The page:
According to Thompson Reuters’ GFMS Gold Survey, gold prices are likely to rise above $1,200 per troy ounce in 2016. That’s good news for for gold investors; demand is finally picking up again.
In 2015, global gold demand fell by 2.1% year-on-year, gold jewelry demand declined by 3%. Thompson Reuters says, “global gold prices are set for a gradual recovery in 2016, particularly in the second half, driven largely by improving global fundamentals.”
The major factors driving global gold demand are U.S. interest rates, the emerging markets crisis, falling mine output and market panic.
Fed will mostly likely not hike rates as fast as expected; however, the market has already priced in further rate hikes
One reason why gold will gain momentum in 2016 is that U.S. rate hikes arrive more slowly than expected. Additionally, the latest developments in China could motivate the Federal Reserve Bank (Fed) to postpone further rate hikes.
“The market has been arguably pricing in four U.S. rate rises this year. However, given a weak economic recovery and highly accommodative stance of monetary policies outside the United States, we are likely to see only two small rises. This should again stimulate prices,” write the GFMS analysts.
If interest rates are low, investors prefer to buy gold bullion, because yielding assets are less attractive. Additionally, gold is priced in U.S. dollar and higher interest rates would lead to a stronger dollar.
Economic slowdown in China and yuan weakness will increase demand and stimulate gold prices
Besides US monetary policy, the recent developments on the other side of the planet have an effect on global gold prices as well. Concerns over economic growth in China and the weak yuan stimulate Chinese gold demand, because investors prefer to invest in the precious metal.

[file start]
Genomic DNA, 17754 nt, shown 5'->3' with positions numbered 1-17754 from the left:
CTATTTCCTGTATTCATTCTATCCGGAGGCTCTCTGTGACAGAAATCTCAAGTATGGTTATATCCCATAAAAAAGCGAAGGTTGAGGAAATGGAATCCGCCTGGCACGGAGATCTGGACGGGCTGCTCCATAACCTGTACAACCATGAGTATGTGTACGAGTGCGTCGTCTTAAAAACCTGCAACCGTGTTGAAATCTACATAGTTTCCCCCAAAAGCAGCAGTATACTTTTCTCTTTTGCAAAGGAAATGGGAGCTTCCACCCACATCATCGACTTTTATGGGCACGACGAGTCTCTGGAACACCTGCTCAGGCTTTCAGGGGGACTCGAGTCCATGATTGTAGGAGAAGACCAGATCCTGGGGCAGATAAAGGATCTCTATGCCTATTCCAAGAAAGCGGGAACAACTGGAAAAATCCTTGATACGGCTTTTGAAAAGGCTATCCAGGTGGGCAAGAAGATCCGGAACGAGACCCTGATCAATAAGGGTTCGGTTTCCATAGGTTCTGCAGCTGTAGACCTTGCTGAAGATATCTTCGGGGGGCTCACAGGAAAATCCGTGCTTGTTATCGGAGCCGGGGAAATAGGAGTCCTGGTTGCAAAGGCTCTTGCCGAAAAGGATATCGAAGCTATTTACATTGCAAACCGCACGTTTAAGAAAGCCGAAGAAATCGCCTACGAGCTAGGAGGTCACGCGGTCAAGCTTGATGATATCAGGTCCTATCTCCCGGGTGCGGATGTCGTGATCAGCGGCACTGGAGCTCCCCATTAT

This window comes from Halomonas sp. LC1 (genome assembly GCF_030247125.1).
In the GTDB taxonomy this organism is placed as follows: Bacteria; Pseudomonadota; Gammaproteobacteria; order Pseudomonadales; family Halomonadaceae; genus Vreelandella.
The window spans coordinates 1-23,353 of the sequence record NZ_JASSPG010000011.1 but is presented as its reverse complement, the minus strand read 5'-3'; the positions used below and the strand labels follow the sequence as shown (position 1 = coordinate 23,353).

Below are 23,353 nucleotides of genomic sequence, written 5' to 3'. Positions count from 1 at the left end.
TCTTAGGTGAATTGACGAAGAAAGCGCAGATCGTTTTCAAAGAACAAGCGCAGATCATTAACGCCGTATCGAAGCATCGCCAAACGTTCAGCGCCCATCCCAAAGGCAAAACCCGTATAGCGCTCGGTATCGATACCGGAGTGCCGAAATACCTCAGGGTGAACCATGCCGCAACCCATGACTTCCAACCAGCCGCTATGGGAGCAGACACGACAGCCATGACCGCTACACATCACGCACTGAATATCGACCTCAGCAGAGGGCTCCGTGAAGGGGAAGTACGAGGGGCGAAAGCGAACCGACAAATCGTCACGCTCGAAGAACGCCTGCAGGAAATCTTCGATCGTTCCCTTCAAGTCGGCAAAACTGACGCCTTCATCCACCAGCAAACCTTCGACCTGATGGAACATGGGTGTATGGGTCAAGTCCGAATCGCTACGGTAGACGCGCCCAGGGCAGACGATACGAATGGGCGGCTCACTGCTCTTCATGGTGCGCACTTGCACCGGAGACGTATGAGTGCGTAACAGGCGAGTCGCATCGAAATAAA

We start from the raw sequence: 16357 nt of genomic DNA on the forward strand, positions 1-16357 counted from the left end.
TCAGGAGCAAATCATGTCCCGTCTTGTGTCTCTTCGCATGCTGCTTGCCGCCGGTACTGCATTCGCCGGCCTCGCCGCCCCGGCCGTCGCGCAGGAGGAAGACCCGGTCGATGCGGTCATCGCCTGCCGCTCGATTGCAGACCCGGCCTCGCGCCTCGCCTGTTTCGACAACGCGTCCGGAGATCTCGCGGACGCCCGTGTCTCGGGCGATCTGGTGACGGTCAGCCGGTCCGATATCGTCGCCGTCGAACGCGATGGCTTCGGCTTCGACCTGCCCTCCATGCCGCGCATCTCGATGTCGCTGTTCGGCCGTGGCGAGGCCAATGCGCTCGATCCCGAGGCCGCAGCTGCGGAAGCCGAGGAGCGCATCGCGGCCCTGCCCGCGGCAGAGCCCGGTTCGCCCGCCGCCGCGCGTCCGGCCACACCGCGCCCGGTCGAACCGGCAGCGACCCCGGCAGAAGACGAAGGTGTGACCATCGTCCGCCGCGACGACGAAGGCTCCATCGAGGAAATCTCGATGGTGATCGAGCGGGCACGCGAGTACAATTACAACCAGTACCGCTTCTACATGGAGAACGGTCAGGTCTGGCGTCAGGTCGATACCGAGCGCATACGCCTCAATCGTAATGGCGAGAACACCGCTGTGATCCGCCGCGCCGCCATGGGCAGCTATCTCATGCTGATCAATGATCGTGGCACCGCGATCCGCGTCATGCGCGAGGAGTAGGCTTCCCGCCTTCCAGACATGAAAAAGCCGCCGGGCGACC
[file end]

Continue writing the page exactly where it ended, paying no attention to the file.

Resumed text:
“Today gold is considered to be a natural hedge against world inflation and in the last few years together with crude prices and other metals was highly correlated with world global growth, especially in emerging markets,” says the online broker 10Trade.com.
Inflation and recession fear will drive up prices in the medium term. As a result of the price stabilization, investors will come back into the market and prices will increase further. Thompson Reuters expects gold prices reaching more than $1,200 an ounce by the end of the year. Currently, gold is valued at around $1,100 an ounce.
Russia’s economy is shrinking and the ruble has devalued significantly; investors are getting their money out of the country and the central bank is buying gold
China is not the only emerging economy in trouble. Russia’s GDP fell 3.7% in 2015 and the outlook isn’t good. According to the IMF, Russia’s economy will remain weak in 2016. Falling oil prices will continue to be a significant drag on Russia.
Additionally, the Russian ruble is in a free fall which has pushed gold prices in rubles to a record high. Therefore, the Russian central bank has continued to buy gold in December to support its crashing currency.
Gold demand has been shrinking in 2015, while mine output has edged up; however, that has changed in Q4 2015
The largest factor of gold demand is jewelry fabrication. Last year, industrial demand has fallen by almost 4% while output from mines and recycling has been increasing. This supply surplus has lead to falling gold prices in 2015.
However, these factors could change in 2016. Mine supply has declined in the last quarter of 2014. In fact, this has been the largest decline since 2008. Additionally, the relatively low gold price is stimulating retail demand and the central banks of the largest economies are buying gold as well. Hence, supply will continue to drop and demand is on the rise. If you are a gold investor, this is good news for you.
Market panic and fear of recession is fueling gold demand; investors are fleeing into cash and real assets
Besides fundamental factors, fear and panic are major drivers of gold prices. Analysts predict that 2016 won’t be a year of promising returns and investors are fleeing into cash and real values. Cash, however, doesn’t yield any return and doesn’t offer protection in case of a systemic crash.
Real values, especially gold, have a proven record of offering sufficient protection during financial turmoil. As investors are having a hard time to predict whether or not the financial system is in danger, even the slightest sign of a large-scale crisis could lead to a significant increase in gold prices.